Tag: NaNoWriMo

NaNoWriMo 2012

Time to play NaNoWriMo once again! I give it a go every other year or so. In the past I’ve not participated because, oh, I was busy writing my thesis or editing the novel I’d finished… things like that. I have a friend who recently lamented that he couldn’t play NaNoWriMo this year because he was busy with a freelance writing project. I found it tres amusing that he should feel bad about not participating in an arbitrary get-people-to-write gimmick because he was already writing productively–for pay.

Well, I have writing I’m working on, but it’s always good (great, actually) to have set goals, to write every day, to give yourself rewards and social punishment for being productive or being lazy about writing. So, I like NaNoWriMo and what it does for me (at least for the first couple of weeks before I realize that trying to write for two hours lat at night, after a day of work, doing cooking and cleaning and laundry, makes being productive writer on a forced writing march, very emotionally draining and leads to poor output). But in the meantime, here I go….

Though, I must say, preparing for NaNoWriMo this year (what? You don’t prepare?) gave me a massive epiphany! I have a handful of story ideas percolating in my noodle at a time, sometimes for days before I start writing them down, sometimes years. My first novel, the seeds of that one I’d been playing around with for four or more years before I finally started it. Well, among others, I’ve had the bits-n-pieces of three different novels working around for a very long time. Except one of them, the young adult novel I started thinking about a couple years ago and started writing a couple of months ago — that one’s the newest. Well, I decided I’d take one of the other ones and work on that fro NaNoWriMo, and as I started to outline the events and thumbnail the setting, something amazing came to me! These three particular, separate novels, are part of one giant epic that spans centuries! And the ways and reasons why the three settings are different, but similar, give me some really fun effects of time and social evolution to play with. But, there’s a distinct connecting line through them. Each novel can be read separately (and in the case of the young adult one, which sits as the middle book, it really must be distinctly separate because I want to keep that young adult while the other two are certainly for more mature readers), but the experience is much richer for having read the one(s) preceding it. Anyway, it’s been real fun working on the nuts and bolts of this more expanded universe that just opened up for me.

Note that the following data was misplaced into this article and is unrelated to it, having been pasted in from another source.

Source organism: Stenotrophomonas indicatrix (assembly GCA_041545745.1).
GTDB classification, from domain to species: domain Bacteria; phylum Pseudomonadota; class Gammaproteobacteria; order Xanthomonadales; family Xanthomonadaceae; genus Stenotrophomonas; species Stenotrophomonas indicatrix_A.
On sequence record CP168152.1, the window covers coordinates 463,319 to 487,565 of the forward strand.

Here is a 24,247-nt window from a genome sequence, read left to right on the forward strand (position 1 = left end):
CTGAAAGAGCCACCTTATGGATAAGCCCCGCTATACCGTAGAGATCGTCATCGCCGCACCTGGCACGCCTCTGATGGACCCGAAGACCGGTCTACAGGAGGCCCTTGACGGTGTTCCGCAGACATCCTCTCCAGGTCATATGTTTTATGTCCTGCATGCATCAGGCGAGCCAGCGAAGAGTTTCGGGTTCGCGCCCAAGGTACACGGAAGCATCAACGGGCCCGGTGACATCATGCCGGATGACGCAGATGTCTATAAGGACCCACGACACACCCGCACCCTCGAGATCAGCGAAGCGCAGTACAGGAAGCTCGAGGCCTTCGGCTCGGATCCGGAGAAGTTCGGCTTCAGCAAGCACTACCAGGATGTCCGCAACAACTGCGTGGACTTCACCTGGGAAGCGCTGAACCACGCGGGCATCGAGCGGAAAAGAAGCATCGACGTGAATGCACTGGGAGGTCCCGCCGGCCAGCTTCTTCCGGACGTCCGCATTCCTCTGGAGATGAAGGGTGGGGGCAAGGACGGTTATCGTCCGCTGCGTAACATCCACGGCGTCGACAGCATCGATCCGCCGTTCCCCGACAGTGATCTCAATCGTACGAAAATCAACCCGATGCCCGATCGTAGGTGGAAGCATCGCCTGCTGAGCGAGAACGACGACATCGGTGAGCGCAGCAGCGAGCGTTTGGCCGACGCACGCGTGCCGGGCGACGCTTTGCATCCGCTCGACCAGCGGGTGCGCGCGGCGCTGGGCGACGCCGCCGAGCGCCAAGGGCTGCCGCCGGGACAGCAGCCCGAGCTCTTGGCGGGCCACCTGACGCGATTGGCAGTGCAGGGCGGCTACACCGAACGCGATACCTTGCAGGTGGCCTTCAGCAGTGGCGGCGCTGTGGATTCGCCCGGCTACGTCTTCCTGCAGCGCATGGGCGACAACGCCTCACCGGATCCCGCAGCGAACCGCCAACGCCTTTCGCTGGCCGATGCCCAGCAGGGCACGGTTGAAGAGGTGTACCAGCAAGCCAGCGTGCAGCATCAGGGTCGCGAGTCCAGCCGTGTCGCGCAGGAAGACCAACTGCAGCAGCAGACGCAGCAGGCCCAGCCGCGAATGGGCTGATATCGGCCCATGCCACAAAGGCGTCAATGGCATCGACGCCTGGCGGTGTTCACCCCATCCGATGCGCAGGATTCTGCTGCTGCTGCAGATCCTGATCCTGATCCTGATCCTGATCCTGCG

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No no, NaNoWriMo.

Once again, I’m going to give up on completing NaNoWriMo. I intended to use this weekend writing and editing. Well, I’d gotten quite a lot done editing my existing novel! …and absolutely no new writing done.

Well, it’s for the best, really. I’d rather be that much closer getting my existing novel into a shape in which other people might think it’s good, and not just me. 🙂 If I can get a little bit more done every night this week, or at least another marathon editing weekend, I think I can get it finished before next week and be able to give it to some readers for critique. It’ll be nice to get some feedback from people outside my own head. The voices in there aren’t always the most trust-worthy.

I love this book, and I’m extremely proud of it — but I don’t mind saying I can’t wait to be done of it. Sure, I want it to be the best it can be! I’m not at all going to hedge on the effort going into editing it. But, when it’s done, when I’ve edited the last page and am ready to send it to paying customers/editors, I’m done with it. I totally understand how directors and actors when their franchise gets cancelled and they’re asked about fan efforts to revive their show, they often reply with a kind of “Oh, it was a great time in my life, but it’s over and I’ve moved on now. I don’t think I can return to that.” Makes me wonder what the heck’s George Lucas’ deal, constantly going back and fiddling with Star Wars. Guess it helps he just has to tell an army of people, “Go and change and add this. Hop to!”